with joy to the years ahead and especially to the surprises that any

day may bring.”

Time expands and contracts like an accordion. Events from ten years ago, feel close to the present—not exactly “like yesterday,” but recent. Yet milestones in my life from the years 1980 and then 1990, for example, feel separated by so much longer. In another decade, I will be eighty—if I’m so lucky. Aging is a privilege; I know that. But eighty? I admit to a twinge of terror. I’m getting up there.


By mid-afternoon, we reach the first lake where we refill our water bottles and stretch out on the sun-warmed rocks. We’ve met a few other hikers on the trail, and some are setting up camp here, but we want to go farther. There’s a network of trails leading to different lake basins and their surrounding peaks, and our original plan was to continue to Lillian Lake. I’ve hiked throughout the Sierras for forty years, but this is a new, unexplored corner of the Ansel Adams Wilderness. I check the map and the Xeroxed sheets copied from my guidebook and see that Lillian Lake is another three miles with more climbing. I suggest instead a side trail off the main route to a lake that gets a rave review and is only another mile-and-a-half. The girls are easy going, happy for me to make the decision.

When I study a topo map, I always yearn to see more, go beyond the bend, over the ridge, on to the next valley, to claim every corner as my own. But nowadays my stamina cannot always match my ambition. On a day hike I can go eight to ten miles no problem, but it’s hot and my pack feels heavy, and I’ll be happy to stop soon, even though we will have hiked only five-and-a-half miles, a tiny speck of distance in this vast wilderness.

We take the spur trail through a lush section of forest dotted with the last of the season’s wildflowers, and by five o’clock reach our new destination. The lake is stunning: deep blue, edged with trees to the left and smooth slabs of granite on the right, the glassy water reflecting the steep cliffs at the far end. It’s blissfully quiet, with only one other party far on the other side, out of earshot. We drop our packs, and Abby and Jen find the perfect site to pitch our tents, nestled in the rocks. A quick, refreshing swim is exquisite. After our dinner of freeze-dried bean stew, we explore a hidden upper lake with views toward the Ritter Range at sunset.

The following day, I teach the girls how to navigate off trail and scramble up the ridge behind the lake for the best views, expertise I’ve gained from my decades of mountain hiking. Without the pack, I feel strong, leading the way with confidence. I like having something to offer, and they seem thrilled to learn how to select the best route. “We can do a lot more of this,” they say to each other. In the future, they mean.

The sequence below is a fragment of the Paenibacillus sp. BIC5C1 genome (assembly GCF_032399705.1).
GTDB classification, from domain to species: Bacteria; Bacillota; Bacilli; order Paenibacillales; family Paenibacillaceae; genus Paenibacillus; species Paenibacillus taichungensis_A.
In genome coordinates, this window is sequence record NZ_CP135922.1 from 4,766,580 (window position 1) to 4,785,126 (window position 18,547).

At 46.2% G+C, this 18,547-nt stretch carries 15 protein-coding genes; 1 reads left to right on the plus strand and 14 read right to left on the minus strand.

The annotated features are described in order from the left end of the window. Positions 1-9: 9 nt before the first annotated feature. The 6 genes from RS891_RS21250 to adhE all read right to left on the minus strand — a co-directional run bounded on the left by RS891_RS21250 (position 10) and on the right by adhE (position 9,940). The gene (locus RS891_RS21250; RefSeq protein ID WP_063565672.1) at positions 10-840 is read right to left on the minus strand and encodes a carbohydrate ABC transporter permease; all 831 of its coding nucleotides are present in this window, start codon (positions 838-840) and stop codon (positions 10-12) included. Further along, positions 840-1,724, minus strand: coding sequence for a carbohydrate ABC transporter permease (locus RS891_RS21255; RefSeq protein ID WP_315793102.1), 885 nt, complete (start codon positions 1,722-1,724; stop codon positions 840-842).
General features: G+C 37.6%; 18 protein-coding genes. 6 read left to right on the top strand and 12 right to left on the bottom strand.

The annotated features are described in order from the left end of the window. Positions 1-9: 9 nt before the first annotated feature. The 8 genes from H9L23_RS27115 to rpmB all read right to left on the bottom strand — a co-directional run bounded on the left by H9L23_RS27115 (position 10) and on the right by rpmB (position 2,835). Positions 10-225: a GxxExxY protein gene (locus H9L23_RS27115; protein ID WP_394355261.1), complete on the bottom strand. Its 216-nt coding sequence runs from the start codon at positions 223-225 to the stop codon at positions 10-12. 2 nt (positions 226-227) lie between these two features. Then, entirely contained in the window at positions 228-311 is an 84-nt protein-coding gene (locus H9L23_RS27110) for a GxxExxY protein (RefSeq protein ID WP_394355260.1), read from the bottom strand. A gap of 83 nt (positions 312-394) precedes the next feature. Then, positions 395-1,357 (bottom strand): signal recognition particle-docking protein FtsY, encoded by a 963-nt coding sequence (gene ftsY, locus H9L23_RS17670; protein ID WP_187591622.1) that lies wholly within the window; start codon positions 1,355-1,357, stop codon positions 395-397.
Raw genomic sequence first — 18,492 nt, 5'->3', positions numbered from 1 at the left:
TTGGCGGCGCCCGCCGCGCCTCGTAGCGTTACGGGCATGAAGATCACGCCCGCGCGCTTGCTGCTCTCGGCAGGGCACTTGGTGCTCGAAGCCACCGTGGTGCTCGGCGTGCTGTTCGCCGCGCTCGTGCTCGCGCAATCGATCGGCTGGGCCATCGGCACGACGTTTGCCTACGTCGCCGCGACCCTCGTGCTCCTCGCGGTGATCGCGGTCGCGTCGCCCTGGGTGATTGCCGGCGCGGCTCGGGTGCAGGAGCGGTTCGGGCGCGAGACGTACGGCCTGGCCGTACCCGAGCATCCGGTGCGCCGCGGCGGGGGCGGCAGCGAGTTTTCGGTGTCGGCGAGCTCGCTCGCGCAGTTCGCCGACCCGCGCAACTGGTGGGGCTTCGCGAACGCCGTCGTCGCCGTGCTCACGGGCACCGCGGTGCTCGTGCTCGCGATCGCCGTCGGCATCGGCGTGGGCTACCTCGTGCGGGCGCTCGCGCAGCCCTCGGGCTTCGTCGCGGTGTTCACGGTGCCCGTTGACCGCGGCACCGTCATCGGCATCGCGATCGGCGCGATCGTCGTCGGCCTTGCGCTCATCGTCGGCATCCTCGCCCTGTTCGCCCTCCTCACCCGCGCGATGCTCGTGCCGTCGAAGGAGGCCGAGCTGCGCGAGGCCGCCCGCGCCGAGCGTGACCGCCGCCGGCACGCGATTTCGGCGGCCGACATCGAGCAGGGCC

I don’t go in for what a friend calls the ten-minute organ recital. My organs are just fine, if you must know. I do have a chronic neuroma in my left foot that aches at times; my left knee acts up now and then; and I have a persistent tendonitis in my right wrist that prevents me from doing downward-facing-dog with my palms outstretched. And I can’t read a thing without my glasses. There: I’m done. Oh, and my bladder sphincter isn’t great; I rush to the bathroom the minute I return home from running errands. On occasion, truth be told, I don’t make it in time. Other than that, I’m fit as a fiddle.

Last year, in lab work performed for my routine physical, my doctor discovered my kidney function had deteriorated. Stage 3 chronic renal disease, she said. “Not to worry,” she chirped, “it’s normal aging.” Not to worry? I was shocked. It had to be a mistake, I insisted. Chronic renal disease is associated with high blood pressure, diabetes, or long-term use of non-steroidal anti-inflammatory medications such as Ibuprofen. None of which applies to me. “I could send you to the kidney class,” my doctor offered. I went to the class, where they talked about high blood pressure, diabetes, and Ibuprofen, while I shuffled through the handouts searching for something relevant to me. Hidden deep in the dietary guidelines I found mention of avoiding magnesium supplements. Ah ha! I’d been taking magnesium along with calcium for my bones. Did I mention that I have osteopenia? That’s slightly weak bones, you understand, another aspect of “normal aging,” not the really weak bones of osteoporosis; no, I don’t have that.

I stopped taking magnesium and focused on drinking more water, and this year my kidney function is back to normal. See? I don’t have old-lady kidneys. I’m like a faithful Toyota with 100,000 miles on the odometer: a few creaks here and there, but probably good for another 100K.

Or not. Who knows?

I’m drawn to the obituaries in the Sunday newspaper, many for people born in the1950s, the decade of my birth. No mention of them leaving “far too soon.”


Our lake sits at 9000 feet, and it cools down at night but not as much as I expect; no need for the wool hat and gloves I always carry. I’m exhausted and ready to crawl into my cozy sleeping bag before it’s fully dark. I’ve set up the tent without the fly, so I can watch the emerging stars through the mesh ceiling, listening to the hum of the girls’ chatter as they sit by the lake. They ooh and ahh at the shooting stars streaking across the sky.